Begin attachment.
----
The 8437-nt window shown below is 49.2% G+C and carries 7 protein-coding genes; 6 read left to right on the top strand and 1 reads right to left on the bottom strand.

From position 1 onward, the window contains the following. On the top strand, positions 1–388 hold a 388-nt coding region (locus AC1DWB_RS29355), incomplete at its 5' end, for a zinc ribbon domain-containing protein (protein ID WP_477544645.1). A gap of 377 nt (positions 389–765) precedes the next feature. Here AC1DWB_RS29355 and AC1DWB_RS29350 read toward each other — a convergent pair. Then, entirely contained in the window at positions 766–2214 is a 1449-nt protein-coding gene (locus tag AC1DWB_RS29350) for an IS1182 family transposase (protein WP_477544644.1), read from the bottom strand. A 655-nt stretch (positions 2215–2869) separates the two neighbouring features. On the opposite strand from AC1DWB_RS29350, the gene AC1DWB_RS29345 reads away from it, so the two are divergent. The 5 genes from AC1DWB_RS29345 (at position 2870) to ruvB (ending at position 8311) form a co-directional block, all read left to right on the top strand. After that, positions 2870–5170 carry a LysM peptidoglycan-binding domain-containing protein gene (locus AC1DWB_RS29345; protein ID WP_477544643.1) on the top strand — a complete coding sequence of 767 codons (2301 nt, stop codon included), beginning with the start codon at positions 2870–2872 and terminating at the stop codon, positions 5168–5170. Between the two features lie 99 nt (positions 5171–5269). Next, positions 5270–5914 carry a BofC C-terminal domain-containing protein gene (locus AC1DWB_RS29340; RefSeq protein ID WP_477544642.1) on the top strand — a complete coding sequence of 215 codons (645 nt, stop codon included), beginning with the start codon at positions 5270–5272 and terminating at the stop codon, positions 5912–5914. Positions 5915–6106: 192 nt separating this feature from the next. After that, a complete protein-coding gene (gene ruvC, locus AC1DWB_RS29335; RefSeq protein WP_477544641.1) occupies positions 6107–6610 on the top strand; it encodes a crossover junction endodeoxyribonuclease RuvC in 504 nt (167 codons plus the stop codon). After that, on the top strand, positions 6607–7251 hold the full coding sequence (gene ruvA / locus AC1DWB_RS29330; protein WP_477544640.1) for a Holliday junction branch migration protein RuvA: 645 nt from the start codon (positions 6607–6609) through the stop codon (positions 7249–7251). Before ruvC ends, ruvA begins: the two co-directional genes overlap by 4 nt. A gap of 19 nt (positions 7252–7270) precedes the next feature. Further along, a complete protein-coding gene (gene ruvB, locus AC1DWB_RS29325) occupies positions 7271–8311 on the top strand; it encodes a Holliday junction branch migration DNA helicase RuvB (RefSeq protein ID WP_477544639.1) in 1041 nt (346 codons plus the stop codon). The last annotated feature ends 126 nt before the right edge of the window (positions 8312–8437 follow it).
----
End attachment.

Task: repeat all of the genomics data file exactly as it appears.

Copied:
The 8437-nt window shown below is 49.2% G+C and carries 7 protein-coding genes; 6 read left to right on the top strand and 1 reads right to left on the bottom strand.

From position 1 onward, the window contains the following. On the top strand, positions 1–388 hold a 388-nt coding region (locus AC1DWB_RS29355), incomplete at its 5' end, for a zinc ribbon domain-containing protein (protein ID WP_477544645.1). A gap of 377 nt (positions 389–765) precedes the next feature. Here AC1DWB_RS29355 and AC1DWB_RS29350 read toward each other — a convergent pair. Then, entirely contained in the window at positions 766–2214 is a 1449-nt protein-coding gene (locus tag AC1DWB_RS29350) for an IS1182 family transposase (protein WP_477544644.1), read from the bottom strand. A 655-nt stretch (positions 2215–2869) separates the two neighbouring features. On the opposite strand from AC1DWB_RS29350, the gene AC1DWB_RS29345 reads away from it, so the two are divergent. The 5 genes from AC1DWB_RS29345 (at position 2870) to ruvB (ending at position 8311) form a co-directional block, all read left to right on the top strand. After that, positions 2870–5170 carry a LysM peptidoglycan-binding domain-containing protein gene (locus AC1DWB_RS29345; protein ID WP_477544643.1) on the top strand — a complete coding sequence of 767 codons (2301 nt, stop codon included), beginning with the start codon at positions 2870–2872 and terminating at the stop codon, positions 5168–5170. Between the two features lie 99 nt (positions 5171–5269). Next, positions 5270–5914 carry a BofC C-terminal domain-containing protein gene (locus AC1DWB_RS29340; RefSeq protein ID WP_477544642.1) on the top strand — a complete coding sequence of 215 codons (645 nt, stop codon included), beginning with the start codon at positions 5270–5272 and terminating at the stop codon, positions 5912–5914. Positions 5915–6106: 192 nt separating this feature from the next. After that, a complete protein-coding gene (gene ruvC, locus AC1DWB_RS29335; RefSeq protein WP_477544641.1) occupies positions 6107–6610 on the top strand; it encodes a crossover junction endodeoxyribonuclease RuvC in 504 nt (167 codons plus the stop codon). After that, on the top strand, positions 6607–7251 hold the full coding sequence (gene ruvA / locus AC1DWB_RS29330; protein WP_477544640.1) for a Holliday junction branch migration protein RuvA: 645 nt from the start codon (positions 6607–6609) through the stop codon (positions 7249–7251). Before ruvC ends, ruvA begins: the two co-directional genes overlap by 4 nt. A gap of 19 nt (positions 7252–7270) precedes the next feature. Further along, a complete protein-coding gene (gene ruvB, locus AC1DWB_RS29325) occupies positions 7271–8311 on the top strand; it encodes a Holliday junction branch migration DNA helicase RuvB (RefSeq protein ID WP_477544639.1) in 1041 nt (346 codons plus the stop codon). The last annotated feature ends 126 nt before the right edge of the window (positions 8312–8437 follow it).